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Compound or Isolation Workout – Which Is Better?

August 26th, 2007 · 4 Comments ·
 
 

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When I first started my weight training with resistance machines before I learn the dumbbells workout, most of the workouts were actually isolation exercise. Isolation or compound exercises, I had no idea at all. I thought that in order to target a certain muscle, I had to focus more on isolation exercises. Fortunately, I did not take long to realize this misconception.

So, what is actually isolation workout? How about compound workout?

OK, an isolation exercise is one where the movement is restricted to one joint and one muscle group. For instance, the leg extension is an isolation exercise for the quadriceps. No other muscle groups are involved, and movement occurs only around the knee joint.

Other isolation exercises include:

But, after learning squats, I realize the benefits of doing compound exercises. Compound exercises incorporate the use of more than one muscle groups and include movement around two or more joints. Therefore, they allows heavier load. More muscle mass is working at the same period of time.

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I do not really like squat but I never miss that out as one of my leg exercises ever since two years ago. Squat works the quadriceps, hamstrings, gluteus, lower back, calves, abductors and even abdominals.

The other example will be bench press which not only stresses the chest, but also stresses the deltoids, triceps, and upper back muscles to a certain extent.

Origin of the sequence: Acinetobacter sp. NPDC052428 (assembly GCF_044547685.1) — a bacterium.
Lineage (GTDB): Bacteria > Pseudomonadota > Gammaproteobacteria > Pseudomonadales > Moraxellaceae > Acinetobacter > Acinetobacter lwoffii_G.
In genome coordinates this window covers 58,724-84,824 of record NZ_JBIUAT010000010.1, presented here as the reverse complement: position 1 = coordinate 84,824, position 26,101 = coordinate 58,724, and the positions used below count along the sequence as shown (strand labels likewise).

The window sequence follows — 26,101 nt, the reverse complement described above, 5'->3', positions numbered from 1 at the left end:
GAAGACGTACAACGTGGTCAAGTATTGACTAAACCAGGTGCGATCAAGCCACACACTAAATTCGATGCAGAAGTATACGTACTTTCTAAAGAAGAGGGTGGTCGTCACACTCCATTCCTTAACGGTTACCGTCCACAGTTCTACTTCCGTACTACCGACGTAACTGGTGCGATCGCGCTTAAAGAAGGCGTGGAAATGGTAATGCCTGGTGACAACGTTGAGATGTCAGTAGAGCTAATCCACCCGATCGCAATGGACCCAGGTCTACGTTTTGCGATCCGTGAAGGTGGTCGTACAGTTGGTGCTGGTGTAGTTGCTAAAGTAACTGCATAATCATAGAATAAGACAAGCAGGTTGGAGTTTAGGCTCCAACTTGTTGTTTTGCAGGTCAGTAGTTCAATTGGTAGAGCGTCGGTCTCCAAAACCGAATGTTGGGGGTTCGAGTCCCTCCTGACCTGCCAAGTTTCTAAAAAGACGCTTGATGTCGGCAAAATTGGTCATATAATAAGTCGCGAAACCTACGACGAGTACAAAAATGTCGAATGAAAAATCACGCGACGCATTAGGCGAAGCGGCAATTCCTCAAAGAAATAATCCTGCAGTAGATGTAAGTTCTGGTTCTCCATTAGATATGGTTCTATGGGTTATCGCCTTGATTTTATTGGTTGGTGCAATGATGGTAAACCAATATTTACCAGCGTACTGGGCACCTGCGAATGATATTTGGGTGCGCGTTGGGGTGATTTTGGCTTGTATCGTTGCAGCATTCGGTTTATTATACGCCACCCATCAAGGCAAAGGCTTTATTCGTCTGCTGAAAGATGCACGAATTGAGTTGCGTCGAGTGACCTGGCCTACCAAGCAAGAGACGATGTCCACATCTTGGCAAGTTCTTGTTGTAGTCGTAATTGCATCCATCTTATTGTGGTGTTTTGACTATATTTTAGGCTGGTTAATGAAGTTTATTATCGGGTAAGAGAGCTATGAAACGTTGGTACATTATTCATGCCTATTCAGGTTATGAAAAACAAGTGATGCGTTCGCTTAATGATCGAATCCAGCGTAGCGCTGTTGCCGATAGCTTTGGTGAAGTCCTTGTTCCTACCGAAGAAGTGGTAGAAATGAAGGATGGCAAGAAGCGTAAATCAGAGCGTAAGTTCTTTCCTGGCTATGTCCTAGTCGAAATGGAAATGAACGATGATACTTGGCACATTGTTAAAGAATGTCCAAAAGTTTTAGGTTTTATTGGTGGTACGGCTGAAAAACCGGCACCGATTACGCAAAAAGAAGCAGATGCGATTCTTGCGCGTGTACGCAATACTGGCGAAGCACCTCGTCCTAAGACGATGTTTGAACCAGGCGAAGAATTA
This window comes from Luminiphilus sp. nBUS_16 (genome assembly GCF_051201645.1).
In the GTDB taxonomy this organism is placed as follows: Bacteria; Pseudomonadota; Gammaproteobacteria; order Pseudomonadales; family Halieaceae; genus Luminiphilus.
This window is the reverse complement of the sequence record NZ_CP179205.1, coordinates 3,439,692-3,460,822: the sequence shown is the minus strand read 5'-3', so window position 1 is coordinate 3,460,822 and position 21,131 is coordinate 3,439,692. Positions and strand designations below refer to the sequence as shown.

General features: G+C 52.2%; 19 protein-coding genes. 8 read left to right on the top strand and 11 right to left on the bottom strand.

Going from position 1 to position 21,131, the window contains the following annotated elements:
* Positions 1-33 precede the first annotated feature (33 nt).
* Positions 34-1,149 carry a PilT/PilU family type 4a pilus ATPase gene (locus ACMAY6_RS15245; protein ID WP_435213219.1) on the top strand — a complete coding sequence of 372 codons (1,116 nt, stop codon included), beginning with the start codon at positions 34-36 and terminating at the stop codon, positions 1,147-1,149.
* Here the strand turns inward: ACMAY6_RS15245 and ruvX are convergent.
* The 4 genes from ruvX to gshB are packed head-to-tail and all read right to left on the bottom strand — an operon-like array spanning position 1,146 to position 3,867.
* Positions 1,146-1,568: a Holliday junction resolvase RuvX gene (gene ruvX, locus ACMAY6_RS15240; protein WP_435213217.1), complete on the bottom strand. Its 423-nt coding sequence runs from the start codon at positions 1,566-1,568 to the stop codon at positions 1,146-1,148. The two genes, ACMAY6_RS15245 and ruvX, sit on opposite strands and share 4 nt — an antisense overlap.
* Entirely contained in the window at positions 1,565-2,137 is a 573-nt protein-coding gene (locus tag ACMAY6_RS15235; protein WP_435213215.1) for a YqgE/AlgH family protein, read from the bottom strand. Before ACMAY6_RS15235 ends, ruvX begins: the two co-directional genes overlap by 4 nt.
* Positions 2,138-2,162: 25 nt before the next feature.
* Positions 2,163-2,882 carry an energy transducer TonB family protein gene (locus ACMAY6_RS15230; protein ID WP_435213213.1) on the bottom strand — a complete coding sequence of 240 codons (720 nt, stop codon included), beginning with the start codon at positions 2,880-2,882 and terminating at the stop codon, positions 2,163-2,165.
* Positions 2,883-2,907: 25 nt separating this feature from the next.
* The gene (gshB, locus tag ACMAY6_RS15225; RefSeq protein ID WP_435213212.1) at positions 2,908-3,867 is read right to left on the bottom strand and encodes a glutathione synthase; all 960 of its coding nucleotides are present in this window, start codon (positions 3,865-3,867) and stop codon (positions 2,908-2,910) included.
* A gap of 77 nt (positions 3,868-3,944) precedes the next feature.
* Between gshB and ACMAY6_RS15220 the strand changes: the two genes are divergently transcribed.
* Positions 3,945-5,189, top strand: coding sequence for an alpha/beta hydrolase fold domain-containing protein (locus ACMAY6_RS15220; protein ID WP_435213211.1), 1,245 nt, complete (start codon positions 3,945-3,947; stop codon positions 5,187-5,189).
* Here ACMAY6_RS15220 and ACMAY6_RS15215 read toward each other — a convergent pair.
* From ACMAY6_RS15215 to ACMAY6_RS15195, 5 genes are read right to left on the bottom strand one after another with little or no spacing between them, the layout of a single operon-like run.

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Examples of compound exercises:

Personally, I find that compound exercises are generally similar to the ways that we naturally push, pull and lift objects, whereas isolation exercises gives me a little unnatural type of feeling. For instance, moving a heavy box is not an isolation exercise.

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Having said that, I still do isolation exercises. Isolation exercises are useful for directly exercising muscle groups that cannot be fully exercised in the compound exercises. So, isolation exercises should be used as supplements to your major compound lifts, not in place of them. For example, let’s say that you have been lifting for three months, doing a good program based on compound exercises, and you realize that your calves are lagging behind the rest of your legs. In that case, adding an exercise that isolates your calves may be needed.

In short, compound and isolation exercises complement each others.

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Category: Weight Training


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4 responses so far ↓
  • baladev // May 26, 2008 at 11:00 PM

    thanks! i discovered this site of yours hours ago and i’m totally hooked! my browser are loaded of your site pages, very imformative for bodybuilder like me (well, a trying hard bodybuilder =D)

  • bagira // Jul 11, 2008 at 9:13 AM

    le régime de musculation

  • Adriel // Oct 2, 2008 at 8:27 AM

    Hi,

    This article is amongst the first I’ve read regarding body building, despite working out for over five years on and off.

    People used to call me crazy in the gym when I did bench-press, legs, shoulders and biceps all in one day. I found that I liked this way of working out. My exercises composed of pull ups, sit ups, bench, pushups and biceps all in one day. 3 sets of 10 except for the sit ups those were more.

    I never knew that this was called compound workout.

    Thanks now I have something to defend my self with when isolationists…give me a hard time lol.

  • Roabin // May 18, 2009 at 4:29 AM

    Just wanted to know your opinion on Arnold’s concentration curl, as opposed to the one illustrated on your website. Although genetics must be considered, he has the best peaked biceps in bodybuilding history. As you know his method for this exercise is a radical departure from the standard version! Your comments on this are important to me!

    Thanks

    Roabin

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